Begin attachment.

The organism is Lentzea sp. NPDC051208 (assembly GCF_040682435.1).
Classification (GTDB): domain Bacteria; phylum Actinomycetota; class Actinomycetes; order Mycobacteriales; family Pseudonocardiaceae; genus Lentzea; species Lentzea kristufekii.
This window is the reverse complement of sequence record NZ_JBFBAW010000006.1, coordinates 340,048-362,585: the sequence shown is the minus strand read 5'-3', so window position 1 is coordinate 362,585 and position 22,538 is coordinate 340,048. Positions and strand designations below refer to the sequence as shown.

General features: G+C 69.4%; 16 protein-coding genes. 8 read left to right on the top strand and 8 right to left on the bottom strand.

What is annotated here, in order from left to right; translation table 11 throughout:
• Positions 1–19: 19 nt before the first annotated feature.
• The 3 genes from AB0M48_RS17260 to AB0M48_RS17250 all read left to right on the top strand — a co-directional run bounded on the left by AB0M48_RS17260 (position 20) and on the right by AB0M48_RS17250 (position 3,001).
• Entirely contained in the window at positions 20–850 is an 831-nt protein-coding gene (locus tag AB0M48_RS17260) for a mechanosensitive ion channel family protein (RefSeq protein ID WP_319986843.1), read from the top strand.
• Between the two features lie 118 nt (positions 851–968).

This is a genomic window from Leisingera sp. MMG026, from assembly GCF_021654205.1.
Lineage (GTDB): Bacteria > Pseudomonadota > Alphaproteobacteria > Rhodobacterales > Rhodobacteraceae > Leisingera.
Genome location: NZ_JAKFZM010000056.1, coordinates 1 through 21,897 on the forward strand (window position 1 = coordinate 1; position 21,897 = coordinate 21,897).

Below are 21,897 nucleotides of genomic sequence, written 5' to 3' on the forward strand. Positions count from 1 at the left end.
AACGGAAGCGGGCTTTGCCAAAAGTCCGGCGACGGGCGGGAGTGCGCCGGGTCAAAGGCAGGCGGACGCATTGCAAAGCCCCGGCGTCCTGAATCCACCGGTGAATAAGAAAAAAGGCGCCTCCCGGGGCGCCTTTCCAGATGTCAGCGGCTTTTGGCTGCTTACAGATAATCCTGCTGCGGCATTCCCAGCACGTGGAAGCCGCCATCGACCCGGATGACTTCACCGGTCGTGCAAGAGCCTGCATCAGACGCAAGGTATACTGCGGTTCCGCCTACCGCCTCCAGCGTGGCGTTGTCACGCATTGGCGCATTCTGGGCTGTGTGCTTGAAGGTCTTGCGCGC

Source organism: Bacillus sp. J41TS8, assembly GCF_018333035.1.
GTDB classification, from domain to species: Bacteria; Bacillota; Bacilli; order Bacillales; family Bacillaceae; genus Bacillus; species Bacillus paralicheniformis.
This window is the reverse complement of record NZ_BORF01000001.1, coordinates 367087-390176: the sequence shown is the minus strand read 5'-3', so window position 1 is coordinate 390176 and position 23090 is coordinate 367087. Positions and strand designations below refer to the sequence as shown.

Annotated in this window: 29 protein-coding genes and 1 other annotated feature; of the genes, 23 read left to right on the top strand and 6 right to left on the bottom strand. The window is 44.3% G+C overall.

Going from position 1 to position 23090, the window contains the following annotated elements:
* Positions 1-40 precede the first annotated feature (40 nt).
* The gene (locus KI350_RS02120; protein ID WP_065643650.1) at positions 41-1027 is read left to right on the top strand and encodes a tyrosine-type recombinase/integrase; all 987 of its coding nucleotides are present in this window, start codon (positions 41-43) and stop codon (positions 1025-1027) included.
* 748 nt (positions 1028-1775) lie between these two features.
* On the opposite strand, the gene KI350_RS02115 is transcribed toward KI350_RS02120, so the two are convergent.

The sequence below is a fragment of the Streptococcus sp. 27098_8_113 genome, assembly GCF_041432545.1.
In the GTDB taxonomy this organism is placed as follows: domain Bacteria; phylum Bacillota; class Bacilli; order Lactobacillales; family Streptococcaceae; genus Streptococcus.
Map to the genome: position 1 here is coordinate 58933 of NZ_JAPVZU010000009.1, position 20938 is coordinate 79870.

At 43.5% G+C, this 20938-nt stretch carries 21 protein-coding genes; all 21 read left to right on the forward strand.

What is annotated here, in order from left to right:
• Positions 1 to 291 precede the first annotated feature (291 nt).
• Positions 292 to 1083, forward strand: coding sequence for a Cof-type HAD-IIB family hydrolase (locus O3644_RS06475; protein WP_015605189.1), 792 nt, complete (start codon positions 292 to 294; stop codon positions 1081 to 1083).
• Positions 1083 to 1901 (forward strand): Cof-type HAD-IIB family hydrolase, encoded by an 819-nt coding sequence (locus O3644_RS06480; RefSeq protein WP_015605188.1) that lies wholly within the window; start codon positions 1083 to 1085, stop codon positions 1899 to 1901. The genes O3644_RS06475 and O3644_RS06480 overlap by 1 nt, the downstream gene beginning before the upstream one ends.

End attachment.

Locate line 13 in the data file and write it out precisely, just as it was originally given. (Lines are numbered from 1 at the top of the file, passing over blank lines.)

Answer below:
Below are 21,897 nucleotides of genomic sequence, written 5' to 3' on the forward strand. Positions count from 1 at the left end.